Statistical software is in a phase of rapid change. The graph on the left shows the citation rates for the major statistical packages on Google Scholar. It's taken from an interesting post here.
It is clear that the traditional packages – SAS and SPSS – are in sharp decline (though the decline in SPSS seems to have slowed.
But what is also clear is that both Stata and R are increasing solidly. Both of these packages have a key advantage over the competition: users can write commands that add to the package's functionality. This means that you are likely to be able to access cutting edge procedures in these packages before they are implemented (if they are implemented at all) in other packages.
From the teaching point of view, both are attractive too. While SPSS and SAS have annual licenses, Stata student licenses are permanent, and R is, of course, free. With SAS or SPSS, a graduating student rapidly ends up unable to afford to renew the license for the software and so finds they have learned a package they cannot now use. Not a problem with R – it's open source – and Stata users will be able to keep whatever version they have indefinitely.
However, a major consideration is research output. While there is considerable interest in Stata in among PIs in College, a package that emerged with a solid and enthusiastic fan base was GraphPad Prism. BCSS gets a small but steady trickle of support requests for support with Prism, which is a package ideally suited to the workflow (and thought flow!) of lab-based researchers. And both we and the users agree that the manuals are remarkably well written and informative. So we plan on supporting Prism as long as this enthusiasm continues.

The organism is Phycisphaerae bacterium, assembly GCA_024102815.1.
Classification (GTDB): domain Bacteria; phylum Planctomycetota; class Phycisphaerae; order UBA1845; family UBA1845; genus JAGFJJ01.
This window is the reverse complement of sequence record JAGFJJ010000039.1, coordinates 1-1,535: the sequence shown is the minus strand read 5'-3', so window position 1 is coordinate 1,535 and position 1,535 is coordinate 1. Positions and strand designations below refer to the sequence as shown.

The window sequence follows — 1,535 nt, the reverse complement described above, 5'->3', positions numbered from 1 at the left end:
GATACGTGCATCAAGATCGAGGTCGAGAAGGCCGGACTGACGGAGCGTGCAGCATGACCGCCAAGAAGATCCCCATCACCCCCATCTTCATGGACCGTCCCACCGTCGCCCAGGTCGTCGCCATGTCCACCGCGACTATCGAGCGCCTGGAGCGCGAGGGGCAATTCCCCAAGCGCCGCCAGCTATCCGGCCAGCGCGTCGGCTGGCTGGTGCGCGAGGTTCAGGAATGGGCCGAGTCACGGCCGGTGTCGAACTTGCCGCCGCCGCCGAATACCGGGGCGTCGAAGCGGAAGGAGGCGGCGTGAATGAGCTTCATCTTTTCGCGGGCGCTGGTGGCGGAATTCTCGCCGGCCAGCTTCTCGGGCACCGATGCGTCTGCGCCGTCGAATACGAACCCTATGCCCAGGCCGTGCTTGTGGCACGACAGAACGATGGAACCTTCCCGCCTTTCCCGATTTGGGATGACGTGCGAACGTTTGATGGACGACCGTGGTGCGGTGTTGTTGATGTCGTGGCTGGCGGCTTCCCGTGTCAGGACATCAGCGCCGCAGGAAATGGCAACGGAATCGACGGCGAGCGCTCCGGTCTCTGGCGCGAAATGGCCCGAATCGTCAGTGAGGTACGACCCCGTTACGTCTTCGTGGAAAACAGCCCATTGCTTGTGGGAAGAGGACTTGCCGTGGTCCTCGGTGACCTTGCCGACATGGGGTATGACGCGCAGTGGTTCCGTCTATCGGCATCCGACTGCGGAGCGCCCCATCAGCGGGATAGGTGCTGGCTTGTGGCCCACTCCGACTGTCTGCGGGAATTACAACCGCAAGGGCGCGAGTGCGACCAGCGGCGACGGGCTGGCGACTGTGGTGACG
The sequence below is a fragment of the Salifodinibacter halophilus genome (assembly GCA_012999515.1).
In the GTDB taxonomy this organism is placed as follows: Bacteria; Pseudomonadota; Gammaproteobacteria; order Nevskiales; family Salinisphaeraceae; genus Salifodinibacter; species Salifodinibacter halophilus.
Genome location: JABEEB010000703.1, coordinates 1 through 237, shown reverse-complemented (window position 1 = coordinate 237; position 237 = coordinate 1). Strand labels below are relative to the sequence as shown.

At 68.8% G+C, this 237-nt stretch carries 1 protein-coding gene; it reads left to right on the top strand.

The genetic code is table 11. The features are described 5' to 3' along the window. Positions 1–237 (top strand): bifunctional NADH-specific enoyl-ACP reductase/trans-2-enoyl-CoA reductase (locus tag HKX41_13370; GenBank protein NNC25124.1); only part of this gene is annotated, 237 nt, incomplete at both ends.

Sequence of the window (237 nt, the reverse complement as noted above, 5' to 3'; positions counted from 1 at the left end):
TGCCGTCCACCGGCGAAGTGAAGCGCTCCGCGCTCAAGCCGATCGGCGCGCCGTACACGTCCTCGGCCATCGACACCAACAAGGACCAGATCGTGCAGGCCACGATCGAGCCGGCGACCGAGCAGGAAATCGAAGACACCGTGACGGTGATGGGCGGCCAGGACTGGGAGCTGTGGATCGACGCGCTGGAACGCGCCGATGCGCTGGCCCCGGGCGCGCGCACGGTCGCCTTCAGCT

College will have to consider seriously how we invest money in software, taking into account the teaching potential, the research productivity and the accumulated expertise. We will be cavasing opinions, both by survey and by contacting PIs, but in the meantime we would be interested to hear from people with with views or interests.